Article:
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Title: Measurements of the properties of particle segregation in turbulent flows
Author: Meneguz, Elena
ISNI:       0000 0004 2742 9392
Awarding Body: University of Newcastle Upon Tyne
Current Institution: University of Newcastle upon Tyne
Date of Award: 2011
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This PhD thesis is devoted to the study of the motion of particles/droplets in turbulent flows with relevance to many industrial and environmental applica- tions. A mathematical model has been built to quantify the clustering or prefer- ential concentration of inertial particles into regions of strain and to gain an insight into the mechanism behind such an inertial process in incompressible turbulent flows. The model uses a powerful technique which is referred to here as the Full Lagrangian Method (FLM). This technique is based upon the calcu- lation of the fractional size of an elemental volume of the particle phase along the trajectory of one single particle from which a second order deformation ten- sor or 'Jacobian' is evaluated: Jij = 8Xi(XO, t)/8xO,j with Xo being the particle position at time t = O. By definition, the instantaneous particle concentration is n(t) = n(O)/IJ(t)1 where J(t) = det(Jij) (Osiptsov 2000). In particular, the study quantifies the maximum amount of preferential con- centration of inertial particles via calculation of the compressibility of the parti- cle suspension and its statistical properties. By exploiting the FLM, it has been possible to identify the existence of singularities in the particle concentration field which would be impossible to detect by conventional box counting tech- niques due to spatial resolution limits. The statistical distribution of these sin- gularities and their frequency is evaluated and clearly has an impact on droplet coalescence and the onset of rain. Lastly, this study is able to capture and estimate the role played by the Random Uncorrelated Motion (RUM) at zero separation and to investigate its relation to the onset of singularities: both effects together with preferential concentration are ultimately responsible for particle collisions.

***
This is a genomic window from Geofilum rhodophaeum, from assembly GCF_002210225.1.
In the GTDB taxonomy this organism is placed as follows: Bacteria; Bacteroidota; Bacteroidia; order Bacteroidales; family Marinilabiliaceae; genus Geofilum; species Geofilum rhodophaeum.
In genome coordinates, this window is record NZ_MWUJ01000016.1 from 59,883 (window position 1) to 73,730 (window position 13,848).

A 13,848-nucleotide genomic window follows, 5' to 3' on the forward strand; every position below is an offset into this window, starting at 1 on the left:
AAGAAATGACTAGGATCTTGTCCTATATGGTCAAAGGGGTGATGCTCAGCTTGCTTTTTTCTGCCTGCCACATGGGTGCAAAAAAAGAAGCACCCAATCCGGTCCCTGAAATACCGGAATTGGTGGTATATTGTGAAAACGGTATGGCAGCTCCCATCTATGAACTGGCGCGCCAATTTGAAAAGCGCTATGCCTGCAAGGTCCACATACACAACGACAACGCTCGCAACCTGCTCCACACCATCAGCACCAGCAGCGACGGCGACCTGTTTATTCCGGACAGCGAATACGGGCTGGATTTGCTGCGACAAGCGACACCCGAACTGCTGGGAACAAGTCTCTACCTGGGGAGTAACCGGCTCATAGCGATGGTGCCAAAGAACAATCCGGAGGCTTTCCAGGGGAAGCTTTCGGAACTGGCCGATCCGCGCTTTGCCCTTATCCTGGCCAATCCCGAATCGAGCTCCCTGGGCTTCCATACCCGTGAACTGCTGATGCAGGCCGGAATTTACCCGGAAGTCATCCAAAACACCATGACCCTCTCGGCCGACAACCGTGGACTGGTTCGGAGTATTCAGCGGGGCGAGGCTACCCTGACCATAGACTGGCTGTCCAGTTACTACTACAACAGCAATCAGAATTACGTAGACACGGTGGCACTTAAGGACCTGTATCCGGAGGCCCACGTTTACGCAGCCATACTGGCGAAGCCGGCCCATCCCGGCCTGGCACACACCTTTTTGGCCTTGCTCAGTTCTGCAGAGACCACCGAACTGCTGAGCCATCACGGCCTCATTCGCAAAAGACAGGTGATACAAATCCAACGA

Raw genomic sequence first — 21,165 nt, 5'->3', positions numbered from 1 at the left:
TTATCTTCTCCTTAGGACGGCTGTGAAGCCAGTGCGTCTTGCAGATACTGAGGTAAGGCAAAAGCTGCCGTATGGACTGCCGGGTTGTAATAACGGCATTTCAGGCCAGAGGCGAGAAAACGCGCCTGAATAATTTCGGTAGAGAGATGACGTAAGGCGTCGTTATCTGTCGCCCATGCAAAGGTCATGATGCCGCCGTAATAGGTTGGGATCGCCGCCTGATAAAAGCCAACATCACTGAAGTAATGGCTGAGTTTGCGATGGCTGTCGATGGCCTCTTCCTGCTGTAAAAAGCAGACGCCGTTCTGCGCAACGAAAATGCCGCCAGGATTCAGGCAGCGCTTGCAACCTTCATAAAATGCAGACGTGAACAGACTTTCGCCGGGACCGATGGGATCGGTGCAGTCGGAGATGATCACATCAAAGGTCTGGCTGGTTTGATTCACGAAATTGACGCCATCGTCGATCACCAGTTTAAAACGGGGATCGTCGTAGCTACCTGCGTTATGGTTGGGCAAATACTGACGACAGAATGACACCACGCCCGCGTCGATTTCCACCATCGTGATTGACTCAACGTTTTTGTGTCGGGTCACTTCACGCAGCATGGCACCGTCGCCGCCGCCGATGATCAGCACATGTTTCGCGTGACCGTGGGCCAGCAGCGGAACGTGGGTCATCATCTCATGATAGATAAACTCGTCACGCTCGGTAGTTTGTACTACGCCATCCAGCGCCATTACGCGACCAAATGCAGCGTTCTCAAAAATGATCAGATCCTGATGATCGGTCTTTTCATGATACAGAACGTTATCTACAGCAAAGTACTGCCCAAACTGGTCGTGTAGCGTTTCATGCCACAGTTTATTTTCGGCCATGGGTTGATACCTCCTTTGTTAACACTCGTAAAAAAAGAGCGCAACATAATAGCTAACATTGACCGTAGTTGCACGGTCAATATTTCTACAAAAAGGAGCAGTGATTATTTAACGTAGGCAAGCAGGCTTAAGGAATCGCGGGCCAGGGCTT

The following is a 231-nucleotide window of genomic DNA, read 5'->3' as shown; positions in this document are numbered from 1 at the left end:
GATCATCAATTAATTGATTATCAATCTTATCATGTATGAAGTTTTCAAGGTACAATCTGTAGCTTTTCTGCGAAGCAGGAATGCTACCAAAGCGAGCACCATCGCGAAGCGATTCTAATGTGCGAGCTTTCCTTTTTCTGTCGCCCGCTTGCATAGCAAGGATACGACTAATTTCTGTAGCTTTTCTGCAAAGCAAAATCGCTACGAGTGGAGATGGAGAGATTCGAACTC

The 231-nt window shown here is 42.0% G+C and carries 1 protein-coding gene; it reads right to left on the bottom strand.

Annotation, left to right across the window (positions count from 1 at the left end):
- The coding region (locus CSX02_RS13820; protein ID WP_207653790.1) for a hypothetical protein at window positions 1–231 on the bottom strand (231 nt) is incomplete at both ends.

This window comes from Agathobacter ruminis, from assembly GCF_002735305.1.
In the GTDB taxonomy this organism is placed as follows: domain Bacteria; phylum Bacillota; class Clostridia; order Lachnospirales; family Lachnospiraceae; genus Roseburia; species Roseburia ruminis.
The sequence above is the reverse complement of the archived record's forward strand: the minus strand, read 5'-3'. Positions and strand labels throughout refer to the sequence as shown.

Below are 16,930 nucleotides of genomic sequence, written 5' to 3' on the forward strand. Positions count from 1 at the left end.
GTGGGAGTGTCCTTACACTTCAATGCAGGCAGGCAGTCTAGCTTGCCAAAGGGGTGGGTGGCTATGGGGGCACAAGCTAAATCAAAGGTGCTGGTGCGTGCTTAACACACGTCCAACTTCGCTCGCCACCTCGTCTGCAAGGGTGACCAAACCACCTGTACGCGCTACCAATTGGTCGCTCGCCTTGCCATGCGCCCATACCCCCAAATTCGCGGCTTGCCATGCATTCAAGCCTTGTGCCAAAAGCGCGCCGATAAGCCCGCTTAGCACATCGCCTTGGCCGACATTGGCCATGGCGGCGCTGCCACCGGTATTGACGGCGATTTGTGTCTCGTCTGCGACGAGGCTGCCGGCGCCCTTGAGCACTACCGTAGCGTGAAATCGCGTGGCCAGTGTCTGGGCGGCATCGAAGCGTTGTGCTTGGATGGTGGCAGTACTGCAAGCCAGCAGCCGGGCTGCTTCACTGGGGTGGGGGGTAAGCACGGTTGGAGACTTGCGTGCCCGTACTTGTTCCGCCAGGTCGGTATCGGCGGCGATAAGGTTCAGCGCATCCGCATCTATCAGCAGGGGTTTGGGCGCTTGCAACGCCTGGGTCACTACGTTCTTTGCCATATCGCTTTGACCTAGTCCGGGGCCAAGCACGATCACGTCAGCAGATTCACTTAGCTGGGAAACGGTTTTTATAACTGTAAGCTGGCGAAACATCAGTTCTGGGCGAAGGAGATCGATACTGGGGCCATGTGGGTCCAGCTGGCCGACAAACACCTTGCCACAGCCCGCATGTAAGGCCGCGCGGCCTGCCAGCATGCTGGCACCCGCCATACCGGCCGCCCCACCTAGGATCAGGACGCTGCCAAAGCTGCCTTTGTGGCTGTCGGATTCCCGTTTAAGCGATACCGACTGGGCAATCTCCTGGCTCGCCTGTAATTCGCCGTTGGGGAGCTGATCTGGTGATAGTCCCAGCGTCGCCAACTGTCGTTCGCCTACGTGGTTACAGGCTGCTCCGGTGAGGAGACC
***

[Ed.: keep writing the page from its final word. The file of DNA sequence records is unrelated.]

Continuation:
Supervisor: Not available Sponsor: Not available
Qualification Name: Thesis (Ph.D.) Qualification Level: Doctoral
EThOS ID:  DOI: Not available